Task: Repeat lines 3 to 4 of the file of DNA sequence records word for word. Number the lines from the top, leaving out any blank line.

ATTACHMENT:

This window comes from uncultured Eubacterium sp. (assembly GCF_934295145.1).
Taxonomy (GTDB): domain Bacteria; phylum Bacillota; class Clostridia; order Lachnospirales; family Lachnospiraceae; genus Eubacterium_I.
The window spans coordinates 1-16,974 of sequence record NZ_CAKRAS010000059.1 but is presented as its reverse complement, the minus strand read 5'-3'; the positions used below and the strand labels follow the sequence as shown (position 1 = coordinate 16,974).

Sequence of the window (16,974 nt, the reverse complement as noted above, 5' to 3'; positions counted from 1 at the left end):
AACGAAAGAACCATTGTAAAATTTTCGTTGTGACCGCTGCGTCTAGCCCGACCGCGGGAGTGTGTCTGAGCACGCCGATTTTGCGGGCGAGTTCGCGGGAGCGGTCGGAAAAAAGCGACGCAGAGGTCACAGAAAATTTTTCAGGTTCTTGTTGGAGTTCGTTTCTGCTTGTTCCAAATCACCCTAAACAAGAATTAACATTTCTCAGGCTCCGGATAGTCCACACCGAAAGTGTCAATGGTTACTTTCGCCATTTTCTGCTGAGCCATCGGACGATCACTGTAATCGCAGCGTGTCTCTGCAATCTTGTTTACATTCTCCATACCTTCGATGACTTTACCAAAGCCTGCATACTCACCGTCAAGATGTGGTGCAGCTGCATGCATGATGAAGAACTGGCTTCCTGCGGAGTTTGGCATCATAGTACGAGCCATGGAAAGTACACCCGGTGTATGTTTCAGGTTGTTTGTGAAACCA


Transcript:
The window spans coordinates 1-16,974 of sequence record NZ_CAKRAS010000059.1 but is presented as its reverse complement, the minus strand read 5'-3'; the positions used below and the strand labels follow the sequence as shown (position 1 = coordinate 16,974).

Sequence of the window (16,974 nt, the reverse complement as noted above, 5' to 3'; positions counted from 1 at the left end):